“It felt like a mystery that could be solved,” Burns said. “I can't go to some island and look for Amelia Earhart’s plane. Somebody was Cooper and the more I learned about it the more, I saw it could be solved.”
Burn has done a number of tests himself including seeing how long rubber bands could last in a hole in his backyard and has made friends with skyjacker Martin McNally, the only Cooper copycat to make it off a plane with cash in hand, though it immediately went blowing in the wind, and Bill Mithcell, who sat across the aisle from Cooper on the plane.
With the wealth of information available and the FBI dropping 500 entries from their case files related to the investigation a month, Burns went on to describe the case as “the perfect crime for the internet era to m.”
Through the internet, a driven researcher or a team of driven researchers could pour over spreadsheets of data. This particular spreadsheet he and his associates chose was an itemized list of over 100,000 microscopic particles found on the discarded clip-on tie Cooper was said to have worn when he boarded the plane. The tie was examined by electron microscope by McCrone Associates of Chicago.
Three of the 100,000 particles recorded “stuck out like a sore thumb” to the team. An alloy with a unique combination of titanium and antimony, known as TiSb. The particular TiSb alloy they found was developed by a Pittsburg firm called Rem-Cru that worked closely with the Air Force and commercial air industry. Though the alloy was never mass-produced commercially.
“This alloy never left the lab,” Burns said.
All patents produced by Rem-Cru featuring this alloy had one name on them, Milton Vordahl.
Vordahl would have been in his late fifties at the time of the hijacking and lived in the Pacific Northwest. Using his draft card they were able to confirm he was the right height. At first, they thought he was too old. Vordahl would have been in his late fifties at the time of the heist and Cooper was believed to be a decade younger than that.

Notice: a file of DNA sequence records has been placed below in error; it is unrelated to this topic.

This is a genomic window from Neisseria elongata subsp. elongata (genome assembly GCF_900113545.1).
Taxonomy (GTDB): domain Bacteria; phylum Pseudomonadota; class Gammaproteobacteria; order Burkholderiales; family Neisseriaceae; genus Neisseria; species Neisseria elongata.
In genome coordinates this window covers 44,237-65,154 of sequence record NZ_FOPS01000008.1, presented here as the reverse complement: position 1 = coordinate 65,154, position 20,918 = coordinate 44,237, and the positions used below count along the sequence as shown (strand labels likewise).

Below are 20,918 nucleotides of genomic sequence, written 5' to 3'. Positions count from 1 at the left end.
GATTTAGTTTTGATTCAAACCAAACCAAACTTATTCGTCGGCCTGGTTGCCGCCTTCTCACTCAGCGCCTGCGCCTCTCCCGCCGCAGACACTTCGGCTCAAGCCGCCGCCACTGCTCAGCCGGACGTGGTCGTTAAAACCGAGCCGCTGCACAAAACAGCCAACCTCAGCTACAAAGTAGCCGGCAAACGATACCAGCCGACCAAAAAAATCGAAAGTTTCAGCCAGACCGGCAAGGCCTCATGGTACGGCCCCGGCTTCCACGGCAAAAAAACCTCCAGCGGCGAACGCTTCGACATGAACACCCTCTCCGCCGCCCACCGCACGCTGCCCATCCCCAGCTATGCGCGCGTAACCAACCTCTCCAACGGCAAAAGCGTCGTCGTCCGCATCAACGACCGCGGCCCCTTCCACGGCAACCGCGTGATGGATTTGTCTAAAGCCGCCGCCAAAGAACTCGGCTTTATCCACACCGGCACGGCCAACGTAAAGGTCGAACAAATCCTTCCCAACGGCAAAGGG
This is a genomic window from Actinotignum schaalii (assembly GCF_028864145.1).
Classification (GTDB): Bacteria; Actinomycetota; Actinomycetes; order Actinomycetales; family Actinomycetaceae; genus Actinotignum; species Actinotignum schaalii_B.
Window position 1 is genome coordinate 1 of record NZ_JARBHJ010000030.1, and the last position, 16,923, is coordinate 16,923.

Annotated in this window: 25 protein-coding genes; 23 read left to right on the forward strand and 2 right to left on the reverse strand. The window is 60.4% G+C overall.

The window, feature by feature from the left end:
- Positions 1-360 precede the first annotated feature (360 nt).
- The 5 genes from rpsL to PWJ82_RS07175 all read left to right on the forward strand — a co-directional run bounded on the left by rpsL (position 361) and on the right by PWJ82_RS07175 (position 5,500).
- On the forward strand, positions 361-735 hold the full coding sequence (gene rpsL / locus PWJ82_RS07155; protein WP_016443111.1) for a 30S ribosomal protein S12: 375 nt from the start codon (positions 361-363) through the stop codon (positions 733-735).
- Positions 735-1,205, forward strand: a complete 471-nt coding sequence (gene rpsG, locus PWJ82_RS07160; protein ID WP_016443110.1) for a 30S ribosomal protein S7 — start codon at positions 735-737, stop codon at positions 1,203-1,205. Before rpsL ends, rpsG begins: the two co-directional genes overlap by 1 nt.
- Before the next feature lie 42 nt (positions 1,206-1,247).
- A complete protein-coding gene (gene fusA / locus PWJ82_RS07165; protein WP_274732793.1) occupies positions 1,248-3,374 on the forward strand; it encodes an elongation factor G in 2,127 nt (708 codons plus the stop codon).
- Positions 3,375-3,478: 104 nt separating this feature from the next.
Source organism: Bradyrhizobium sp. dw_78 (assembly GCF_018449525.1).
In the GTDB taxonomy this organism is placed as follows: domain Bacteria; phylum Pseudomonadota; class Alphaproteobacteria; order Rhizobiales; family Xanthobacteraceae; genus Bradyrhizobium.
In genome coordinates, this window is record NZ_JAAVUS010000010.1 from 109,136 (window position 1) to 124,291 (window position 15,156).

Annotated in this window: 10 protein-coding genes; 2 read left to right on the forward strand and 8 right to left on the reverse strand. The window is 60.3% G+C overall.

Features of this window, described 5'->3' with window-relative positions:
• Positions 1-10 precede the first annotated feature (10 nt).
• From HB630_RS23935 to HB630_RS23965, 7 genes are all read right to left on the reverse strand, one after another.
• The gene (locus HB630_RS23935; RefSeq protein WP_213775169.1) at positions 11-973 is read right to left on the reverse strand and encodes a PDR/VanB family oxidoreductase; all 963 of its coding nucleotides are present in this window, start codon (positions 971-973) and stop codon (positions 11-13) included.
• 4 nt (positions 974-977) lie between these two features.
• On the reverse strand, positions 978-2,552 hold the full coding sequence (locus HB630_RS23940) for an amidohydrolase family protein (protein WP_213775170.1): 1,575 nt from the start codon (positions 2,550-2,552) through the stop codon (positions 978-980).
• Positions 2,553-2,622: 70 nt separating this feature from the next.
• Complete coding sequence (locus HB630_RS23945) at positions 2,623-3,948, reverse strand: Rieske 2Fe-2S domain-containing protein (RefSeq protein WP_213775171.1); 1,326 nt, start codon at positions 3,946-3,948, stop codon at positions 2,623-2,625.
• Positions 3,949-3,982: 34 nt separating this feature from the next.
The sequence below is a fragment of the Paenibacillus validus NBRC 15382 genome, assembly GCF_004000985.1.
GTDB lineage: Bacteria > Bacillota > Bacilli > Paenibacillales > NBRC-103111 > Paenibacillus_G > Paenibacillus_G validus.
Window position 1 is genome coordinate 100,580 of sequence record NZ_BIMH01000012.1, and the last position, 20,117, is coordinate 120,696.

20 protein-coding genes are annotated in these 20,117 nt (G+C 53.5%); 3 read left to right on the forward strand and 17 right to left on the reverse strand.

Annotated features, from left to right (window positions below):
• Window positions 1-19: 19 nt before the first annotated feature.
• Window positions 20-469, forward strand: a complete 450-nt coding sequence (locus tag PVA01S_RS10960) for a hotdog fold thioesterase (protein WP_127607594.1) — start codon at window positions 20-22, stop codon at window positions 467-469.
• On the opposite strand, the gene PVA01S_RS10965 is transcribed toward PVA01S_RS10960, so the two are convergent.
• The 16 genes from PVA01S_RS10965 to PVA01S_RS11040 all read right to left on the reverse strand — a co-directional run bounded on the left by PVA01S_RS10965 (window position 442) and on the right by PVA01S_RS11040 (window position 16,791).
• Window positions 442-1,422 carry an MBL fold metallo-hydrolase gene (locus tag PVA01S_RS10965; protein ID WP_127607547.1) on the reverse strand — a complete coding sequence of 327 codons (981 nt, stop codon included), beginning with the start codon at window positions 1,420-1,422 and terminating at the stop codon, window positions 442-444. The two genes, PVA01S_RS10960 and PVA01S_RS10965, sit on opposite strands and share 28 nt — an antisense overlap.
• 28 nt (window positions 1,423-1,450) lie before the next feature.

But then the words of Bill Mitchell came to mind. Mitchell, a college student at the time of the hijacking, was a bit jealous of all the attention Cooper received from the attractive stewardesses and dismissively described him as a “geeky old man.” The initial estimate of a flight attendant that interacted with Cooper put him in Vordahl’s age range as well.
Another feature nailed Vordahl for the team. His pronounced lower lip, a key feature of all the Cooper composite sketches made.
Burns and his team discovered Vordahl in July of 2022 and by September he had crept to the top of their list just in time to present their findings to a large assembly of fellow enthusiasts at Cooper Con in Portland, Oregon that November. Burns said when they showed Vordahls passport photo next to the famous composite photo they were met with amazed gasps.
Finally, Burns has met with and talked to living relatives of Vordahl who have not discounted his theory and even supplied Burns with soem pictures of the man.
Burns and his team have documented a number of other connections as well.
With all that research Burns is nowhere near saying he has cracked the case. He puts the likelihood at maybe four percent, but for a decades-long unsolved case that is pretty exciting.
“I am not saying he is Cooper,” Burns said. definitively. “We think he is somebody worthy of being looked into more.”
He went on to say they do not take the act of accusing someone of a capital crime lightly.
To view more of Ryan Burns’ work visit Norjak.org or to join the search go to the “D.B. Cooper: Mystery Group” on Facebook where Burns is an administrator and group expert. Burns said he is also working on a book on the FBI investigation on the case.